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In From Left to Right, Brian Thorn explores what motivated Canadian women to become politically engaged in the 1940s and ’50s. Although women in these decades are often depicted as being trapped in the suburbs, they joined diverse political parties, including the CCF, Social Credit, and the Communist Party of Canada. Thorn argues, controversially, that while women on the “left” and “right” had different goals, their activism continued to be informed by maternalism. They used their roles as wives and mothers to influence their parties’ positions and break down barriers. Along the way, they laid the foundations for the 1960s feminist movement.
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|Publisher:||University of British Columbia Press|
|Product dimensions:||5.90(w) x 8.80(h) x 0.70(d)|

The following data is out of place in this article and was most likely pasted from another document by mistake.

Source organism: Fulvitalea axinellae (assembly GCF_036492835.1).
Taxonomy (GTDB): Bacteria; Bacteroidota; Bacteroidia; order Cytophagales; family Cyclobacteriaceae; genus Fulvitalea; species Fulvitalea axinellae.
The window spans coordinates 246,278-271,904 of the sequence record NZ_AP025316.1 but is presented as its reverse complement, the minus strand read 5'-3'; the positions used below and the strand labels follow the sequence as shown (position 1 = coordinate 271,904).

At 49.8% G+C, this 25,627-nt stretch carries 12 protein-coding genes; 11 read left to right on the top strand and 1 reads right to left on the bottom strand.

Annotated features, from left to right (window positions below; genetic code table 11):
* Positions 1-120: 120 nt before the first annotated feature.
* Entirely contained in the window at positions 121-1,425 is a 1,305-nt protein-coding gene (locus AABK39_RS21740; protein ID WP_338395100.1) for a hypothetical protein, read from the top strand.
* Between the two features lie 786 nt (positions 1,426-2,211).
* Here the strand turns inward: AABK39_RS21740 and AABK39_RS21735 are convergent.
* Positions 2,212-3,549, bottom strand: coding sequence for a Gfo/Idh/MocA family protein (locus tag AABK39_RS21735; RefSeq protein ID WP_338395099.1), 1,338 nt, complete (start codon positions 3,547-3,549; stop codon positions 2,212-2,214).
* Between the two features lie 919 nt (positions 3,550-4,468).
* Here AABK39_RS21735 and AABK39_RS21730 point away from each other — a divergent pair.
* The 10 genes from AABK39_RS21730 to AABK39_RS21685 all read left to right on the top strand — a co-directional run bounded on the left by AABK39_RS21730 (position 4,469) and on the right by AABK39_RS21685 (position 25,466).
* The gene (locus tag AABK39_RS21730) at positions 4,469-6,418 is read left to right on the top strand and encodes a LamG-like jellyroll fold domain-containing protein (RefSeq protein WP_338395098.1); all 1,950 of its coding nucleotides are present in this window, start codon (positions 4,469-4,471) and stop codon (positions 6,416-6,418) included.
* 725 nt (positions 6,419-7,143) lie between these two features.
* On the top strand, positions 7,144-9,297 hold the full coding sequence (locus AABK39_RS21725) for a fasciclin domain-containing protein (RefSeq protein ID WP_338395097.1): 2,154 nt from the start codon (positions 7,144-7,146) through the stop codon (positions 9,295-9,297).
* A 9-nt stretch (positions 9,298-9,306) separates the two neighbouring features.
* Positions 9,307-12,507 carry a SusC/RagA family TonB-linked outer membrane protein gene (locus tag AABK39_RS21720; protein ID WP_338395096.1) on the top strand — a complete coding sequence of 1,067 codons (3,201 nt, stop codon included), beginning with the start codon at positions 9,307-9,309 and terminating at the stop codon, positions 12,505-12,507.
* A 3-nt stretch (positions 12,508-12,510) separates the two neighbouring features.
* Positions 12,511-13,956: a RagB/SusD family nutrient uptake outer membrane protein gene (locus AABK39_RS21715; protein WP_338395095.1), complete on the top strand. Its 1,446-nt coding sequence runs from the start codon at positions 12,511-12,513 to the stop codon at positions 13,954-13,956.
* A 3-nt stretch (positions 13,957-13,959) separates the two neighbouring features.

|Age Range:||18 Years|
About the Author
Brian T. Thorn teaches in the Departments of English and History at Nipissing University.
Table of ContentsIntroduction
1. Women No Longer Need Fear Want or Illness: Women on the Left
2. Ladies, Let Us Hold High the Banner of Social Credit! Women on the Right
3. Peace Is the Concern of Every Mother: Communist and Social Democratic Women’s Anti-War Activism
4. Traveling Bags for Their Trip to Russia: Social Credit Women Campaign for Peace
5. The Well-Being of the Home Depends on the Well-Being of the Union: Women-Only Organizations
6. Healthy Activity and Worthwhile Ideas: Confronting Juvenile Delinquency
Appendix: Brief Biographies
What People are Saying About This
By comparing the roles and efforts of women who belonged not only to left-wing parties but also to the right wing, Brian Thorn offers a new and useful perspective on women’s political activism during the postwar decades.